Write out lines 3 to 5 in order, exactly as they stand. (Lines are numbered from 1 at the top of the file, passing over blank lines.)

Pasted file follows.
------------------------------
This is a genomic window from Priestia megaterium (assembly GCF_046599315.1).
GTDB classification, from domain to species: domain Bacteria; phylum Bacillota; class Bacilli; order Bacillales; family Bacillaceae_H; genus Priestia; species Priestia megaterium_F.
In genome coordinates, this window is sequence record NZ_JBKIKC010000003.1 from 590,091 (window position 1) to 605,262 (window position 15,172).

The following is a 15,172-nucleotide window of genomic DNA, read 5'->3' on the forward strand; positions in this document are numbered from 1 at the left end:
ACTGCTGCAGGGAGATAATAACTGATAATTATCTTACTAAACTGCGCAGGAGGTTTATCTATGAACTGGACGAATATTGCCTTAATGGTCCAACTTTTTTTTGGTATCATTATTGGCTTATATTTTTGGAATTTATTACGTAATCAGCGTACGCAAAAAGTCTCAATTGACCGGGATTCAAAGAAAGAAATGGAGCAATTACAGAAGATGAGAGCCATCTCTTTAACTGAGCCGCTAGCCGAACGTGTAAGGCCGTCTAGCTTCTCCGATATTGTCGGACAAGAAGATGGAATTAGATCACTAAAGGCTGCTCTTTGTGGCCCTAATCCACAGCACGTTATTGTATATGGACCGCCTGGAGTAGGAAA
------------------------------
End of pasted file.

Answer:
In genome coordinates, this window is sequence record NZ_JBKIKC010000003.1 from 590,091 (window position 1) to 605,262 (window position 15,172).

The following is a 15,172-nucleotide window of genomic DNA, read 5'->3' on the forward strand; positions in this document are numbered from 1 at the left end:
ACTGCTGCAGGGAGATAATAACTGATAATTATCTTACTAAACTGCGCAGGAGGTTTATCTATGAACTGGACGAATATTGCCTTAATGGTCCAACTTTTTTTTGGTATCATTATTGGCTTATATTTTTGGAATTTATTACGTAATCAGCGTACGCAAAAAGTCTCAATTGACCGGGATTCAAAGAAAGAAATGGAGCAATTACAGAAGATGAGAGCCATCTCTTTAACTGAGCCGCTAGCCGAACGTGTAAGGCCGTCTAGCTTCTCCGATATTGTCGGACAAGAAGATGGAATTAGATCACTAAAGGCTGCTCTTTGTGGCCCTAATCCACAGCACGTTATTGTATATGGACCGCCTGGAGTAGGAAA